Tuesday, February 7, 2017

5 reasons I should watch FALCON CREST


By WALLACE McBRIDE

Warner Archive Instant really thinks I should watch FALCON CREST.

Promotional ads for the '80s prime time soap have been hitting my Facebook feed pretty hard in recent weeks. It's easy to figure out why: thanks to this website, I have cause to mentioned David Selby every few days. The show's antihero "Richard Channing" was Selby's second great TV badguy, following (of course) "Quentin Collins."

Weirdly, I've never seen an episode of FALCON CREST. It’s not like I lacked the opportunity, which presented itself weekly on CBS from 1981 until 1990. I had exceedingly bad taste in television in those years, though, and snubbed many good programs in favor of THE A-TEAM, KNIGHT RIDER, RIPLEY’S BELIEVE IT OR NOT, THE MASTER, MANIMAL and even (ugh) AUTOMAN. These are the viewing habits of an asshole.

Not coincidentally, these are also the viewing habits of a child. I graduated from high school the year FALCON CREST ended its run, and there weren’t many boys in my age group that were into prime time soaps. DYNASTY might have had the occasional slap fight or murder attempt, but THE A-TEAM had Mr. T firing Uzis at hillbillies on a weekly basis. It's just hard to compete with that.

Since launching this website in 2012, The Collinsport Historical Society has led me down some strange rabbit holes. And it has changed me as a person. I never used to see the appeal of live theater until delving into the careers of the many actors to appear on DARK SHADOWS. Stage shows were “culture,” the kind of thing schools used to make children do on field trips — frequently a lame production that was guaranteed to make them hate theater. These days I walk around with the regret of not having seen Jonathan Frid in “Arsenic and Old Lace,” Mitchell Ryan and James Earl Jones in “Othello,” and David Selby and Tom “Thrill Me” Atkins in “Henry IV.” That last one especially haunts me, even though I was only two years old when the production premiered in Chicago. I have unreasonable expectations of life.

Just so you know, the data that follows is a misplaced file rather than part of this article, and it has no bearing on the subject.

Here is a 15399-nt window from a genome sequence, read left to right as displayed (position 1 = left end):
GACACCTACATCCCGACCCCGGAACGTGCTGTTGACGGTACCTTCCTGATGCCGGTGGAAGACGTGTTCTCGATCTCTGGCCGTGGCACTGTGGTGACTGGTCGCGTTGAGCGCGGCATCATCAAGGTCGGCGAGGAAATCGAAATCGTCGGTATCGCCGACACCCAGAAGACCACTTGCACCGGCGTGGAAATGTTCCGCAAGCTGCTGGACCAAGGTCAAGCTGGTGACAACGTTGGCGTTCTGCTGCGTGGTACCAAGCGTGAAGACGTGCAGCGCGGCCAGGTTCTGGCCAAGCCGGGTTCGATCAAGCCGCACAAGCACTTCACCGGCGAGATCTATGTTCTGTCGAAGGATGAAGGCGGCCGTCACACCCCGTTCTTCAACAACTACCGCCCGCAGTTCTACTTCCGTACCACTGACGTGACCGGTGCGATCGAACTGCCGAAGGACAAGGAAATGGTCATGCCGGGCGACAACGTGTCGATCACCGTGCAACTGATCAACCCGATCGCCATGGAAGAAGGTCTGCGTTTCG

Because of Selby, FALCON CREST pops up daily in my various newsfeeds. His FALCON CREST Susan Sullivan even joined him in the DARK SHADOWS audio drama, “Panic” a few years back. Besides sharing the occasional photo from the series, though, I tend to steer clear of conversations about FALCON CREST. I already have ample opportunities to put my ignorance on public display, so why go looking for trouble? But, thanks to the availability of media in the 21st century, it’s not that difficult to fill in gaps in your viewing history … which has led me to a few reasons that I might give FALCON CREST an overdue spin.

1: My non-sexual man crush on David Selby
I was diagnosed with this condition sometime during the early ‘90s, roughly the time that "Quentin Collins" made his first speaking appearance on DARK SHADOWS during its run on The Sci-Fi Channel. Along with folks like Ian Holm, Walton Goggins, Julianne Moore and Jeff Bridges, Selby’s presence is usually enough to convince me to watch it. From what I know about FALCON CREST, Selby’s character was essentially the show’s answer to Barnabas Collins, an anti-hero introduced during the second year that radically changed its narrative. Without having seen the series, I'm guessing Channing was not a vampire, though.